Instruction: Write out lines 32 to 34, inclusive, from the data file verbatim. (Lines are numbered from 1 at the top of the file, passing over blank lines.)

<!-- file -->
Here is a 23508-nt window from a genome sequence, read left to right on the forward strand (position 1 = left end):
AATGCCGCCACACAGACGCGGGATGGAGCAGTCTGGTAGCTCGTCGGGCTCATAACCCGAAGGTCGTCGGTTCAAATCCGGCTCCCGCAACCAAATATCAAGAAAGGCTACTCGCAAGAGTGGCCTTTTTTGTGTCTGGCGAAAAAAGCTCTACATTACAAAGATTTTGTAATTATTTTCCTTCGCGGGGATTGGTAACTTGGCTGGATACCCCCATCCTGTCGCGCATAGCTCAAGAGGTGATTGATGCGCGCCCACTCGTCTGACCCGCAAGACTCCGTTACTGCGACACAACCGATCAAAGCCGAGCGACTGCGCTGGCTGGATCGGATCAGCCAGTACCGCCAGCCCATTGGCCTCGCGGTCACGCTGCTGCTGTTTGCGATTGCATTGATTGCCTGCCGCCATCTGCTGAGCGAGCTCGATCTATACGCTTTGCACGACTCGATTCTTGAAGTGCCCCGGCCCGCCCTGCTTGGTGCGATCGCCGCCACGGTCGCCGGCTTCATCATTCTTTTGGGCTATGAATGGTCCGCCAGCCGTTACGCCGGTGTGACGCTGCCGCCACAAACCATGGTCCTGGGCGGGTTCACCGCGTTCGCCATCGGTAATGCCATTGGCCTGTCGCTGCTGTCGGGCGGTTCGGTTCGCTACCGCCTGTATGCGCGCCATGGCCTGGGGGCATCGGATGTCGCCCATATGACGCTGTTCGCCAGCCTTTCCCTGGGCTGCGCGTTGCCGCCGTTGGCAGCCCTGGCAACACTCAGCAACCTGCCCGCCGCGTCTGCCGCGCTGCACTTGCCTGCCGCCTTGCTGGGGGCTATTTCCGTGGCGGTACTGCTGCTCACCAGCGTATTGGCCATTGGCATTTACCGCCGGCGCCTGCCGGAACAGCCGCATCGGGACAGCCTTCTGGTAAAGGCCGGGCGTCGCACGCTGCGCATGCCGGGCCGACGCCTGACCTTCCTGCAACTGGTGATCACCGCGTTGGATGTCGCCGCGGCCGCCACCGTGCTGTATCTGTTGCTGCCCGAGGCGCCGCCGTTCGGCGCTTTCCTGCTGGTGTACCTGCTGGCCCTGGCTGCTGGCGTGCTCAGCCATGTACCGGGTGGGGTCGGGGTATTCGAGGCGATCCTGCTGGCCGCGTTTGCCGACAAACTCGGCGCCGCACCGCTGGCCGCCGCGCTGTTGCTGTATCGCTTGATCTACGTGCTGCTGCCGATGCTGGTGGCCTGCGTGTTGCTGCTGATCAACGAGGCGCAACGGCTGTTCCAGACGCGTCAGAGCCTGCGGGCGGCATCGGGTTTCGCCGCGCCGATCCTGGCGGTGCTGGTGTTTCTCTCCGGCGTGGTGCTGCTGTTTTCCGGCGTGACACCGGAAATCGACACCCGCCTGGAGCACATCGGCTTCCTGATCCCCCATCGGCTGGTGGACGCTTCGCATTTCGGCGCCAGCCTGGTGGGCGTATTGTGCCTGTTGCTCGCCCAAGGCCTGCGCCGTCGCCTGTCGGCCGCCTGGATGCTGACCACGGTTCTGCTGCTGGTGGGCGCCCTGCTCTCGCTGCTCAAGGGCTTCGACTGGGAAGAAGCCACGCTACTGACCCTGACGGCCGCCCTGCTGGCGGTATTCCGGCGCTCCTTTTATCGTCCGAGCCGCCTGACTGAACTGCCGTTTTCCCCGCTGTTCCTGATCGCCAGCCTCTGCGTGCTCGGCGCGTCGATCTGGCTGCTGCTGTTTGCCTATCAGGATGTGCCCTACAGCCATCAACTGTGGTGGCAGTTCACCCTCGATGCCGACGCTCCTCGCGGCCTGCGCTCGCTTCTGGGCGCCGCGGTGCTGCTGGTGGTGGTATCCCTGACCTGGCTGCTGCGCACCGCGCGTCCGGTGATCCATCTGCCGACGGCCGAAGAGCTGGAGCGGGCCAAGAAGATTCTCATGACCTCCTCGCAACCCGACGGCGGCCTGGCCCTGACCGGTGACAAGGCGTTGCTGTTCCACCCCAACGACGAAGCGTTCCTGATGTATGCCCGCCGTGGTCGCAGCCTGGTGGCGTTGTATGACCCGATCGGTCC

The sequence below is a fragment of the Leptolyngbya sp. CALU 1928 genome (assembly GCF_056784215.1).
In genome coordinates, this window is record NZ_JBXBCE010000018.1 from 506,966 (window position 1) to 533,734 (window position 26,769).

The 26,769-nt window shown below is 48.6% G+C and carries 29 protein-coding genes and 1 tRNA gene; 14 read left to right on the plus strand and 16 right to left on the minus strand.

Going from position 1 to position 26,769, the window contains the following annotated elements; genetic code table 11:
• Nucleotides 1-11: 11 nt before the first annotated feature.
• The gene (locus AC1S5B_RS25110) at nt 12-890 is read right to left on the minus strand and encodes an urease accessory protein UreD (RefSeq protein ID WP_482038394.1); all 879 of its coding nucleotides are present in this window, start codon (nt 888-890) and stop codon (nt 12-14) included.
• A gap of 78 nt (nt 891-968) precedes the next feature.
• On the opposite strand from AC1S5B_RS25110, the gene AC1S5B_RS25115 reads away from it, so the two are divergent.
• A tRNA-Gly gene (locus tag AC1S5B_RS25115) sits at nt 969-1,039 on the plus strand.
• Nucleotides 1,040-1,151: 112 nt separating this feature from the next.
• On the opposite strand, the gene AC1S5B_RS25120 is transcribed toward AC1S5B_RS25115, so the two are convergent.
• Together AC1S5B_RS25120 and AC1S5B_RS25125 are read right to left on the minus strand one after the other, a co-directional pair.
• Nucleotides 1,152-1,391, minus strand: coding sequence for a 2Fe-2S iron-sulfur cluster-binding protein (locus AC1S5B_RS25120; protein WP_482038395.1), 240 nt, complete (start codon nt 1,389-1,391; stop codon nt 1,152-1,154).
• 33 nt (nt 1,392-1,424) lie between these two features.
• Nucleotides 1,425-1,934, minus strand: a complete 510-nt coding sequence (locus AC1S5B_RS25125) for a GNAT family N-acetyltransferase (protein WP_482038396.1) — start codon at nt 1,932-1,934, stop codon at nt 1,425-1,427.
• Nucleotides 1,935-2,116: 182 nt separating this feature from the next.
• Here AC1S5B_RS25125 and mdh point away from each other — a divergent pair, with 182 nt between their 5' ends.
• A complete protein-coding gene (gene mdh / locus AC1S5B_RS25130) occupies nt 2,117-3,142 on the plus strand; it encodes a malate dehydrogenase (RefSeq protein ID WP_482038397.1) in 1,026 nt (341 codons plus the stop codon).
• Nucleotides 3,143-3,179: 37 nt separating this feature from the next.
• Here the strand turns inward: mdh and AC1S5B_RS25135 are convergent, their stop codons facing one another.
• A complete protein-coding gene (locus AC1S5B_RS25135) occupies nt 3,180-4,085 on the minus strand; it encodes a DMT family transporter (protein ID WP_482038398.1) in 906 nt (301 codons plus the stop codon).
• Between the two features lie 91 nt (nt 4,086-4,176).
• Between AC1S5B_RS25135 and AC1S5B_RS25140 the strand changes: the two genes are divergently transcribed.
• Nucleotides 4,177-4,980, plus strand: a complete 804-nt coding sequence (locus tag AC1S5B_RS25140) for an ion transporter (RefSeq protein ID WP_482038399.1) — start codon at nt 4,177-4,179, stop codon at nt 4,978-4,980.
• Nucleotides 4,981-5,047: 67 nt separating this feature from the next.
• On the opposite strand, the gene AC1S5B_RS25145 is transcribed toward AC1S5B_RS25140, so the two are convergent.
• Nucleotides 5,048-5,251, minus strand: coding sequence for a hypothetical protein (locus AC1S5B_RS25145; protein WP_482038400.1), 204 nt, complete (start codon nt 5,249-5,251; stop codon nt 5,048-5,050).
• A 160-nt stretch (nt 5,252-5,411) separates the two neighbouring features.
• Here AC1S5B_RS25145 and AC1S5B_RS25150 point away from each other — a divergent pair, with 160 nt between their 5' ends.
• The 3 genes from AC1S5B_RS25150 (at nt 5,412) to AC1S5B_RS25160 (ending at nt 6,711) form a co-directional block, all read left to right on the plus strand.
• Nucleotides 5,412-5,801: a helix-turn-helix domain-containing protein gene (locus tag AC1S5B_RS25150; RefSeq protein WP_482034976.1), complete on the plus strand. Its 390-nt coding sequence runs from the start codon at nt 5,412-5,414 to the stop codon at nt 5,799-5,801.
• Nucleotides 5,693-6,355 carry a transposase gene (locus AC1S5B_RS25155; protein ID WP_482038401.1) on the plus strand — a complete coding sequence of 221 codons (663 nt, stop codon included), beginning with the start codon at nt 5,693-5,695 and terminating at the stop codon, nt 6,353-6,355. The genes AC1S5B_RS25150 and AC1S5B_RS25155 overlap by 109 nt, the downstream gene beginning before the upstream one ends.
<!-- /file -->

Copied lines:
• The 3 genes from AC1S5B_RS25150 (at nt 5,412) to AC1S5B_RS25160 (ending at nt 6,711) form a co-directional block, all read left to right on the plus strand.
• Nucleotides 5,412-5,801: a helix-turn-helix domain-containing protein gene (locus tag AC1S5B_RS25150; RefSeq protein WP_482034976.1), complete on the plus strand. Its 390-nt coding sequence runs from the start codon at nt 5,412-5,414 to the stop codon at nt 5,799-5,801.
• Nucleotides 5,693-6,355 carry a transposase gene (locus AC1S5B_RS25155; protein ID WP_482038401.1) on the plus strand — a complete coding sequence of 221 codons (663 nt, stop codon included), beginning with the start codon at nt 5,693-5,695 and terminating at the stop codon, nt 6,353-6,355. The genes AC1S5B_RS25150 and AC1S5B_RS25155 overlap by 109 nt, the downstream gene beginning before the upstream one ends.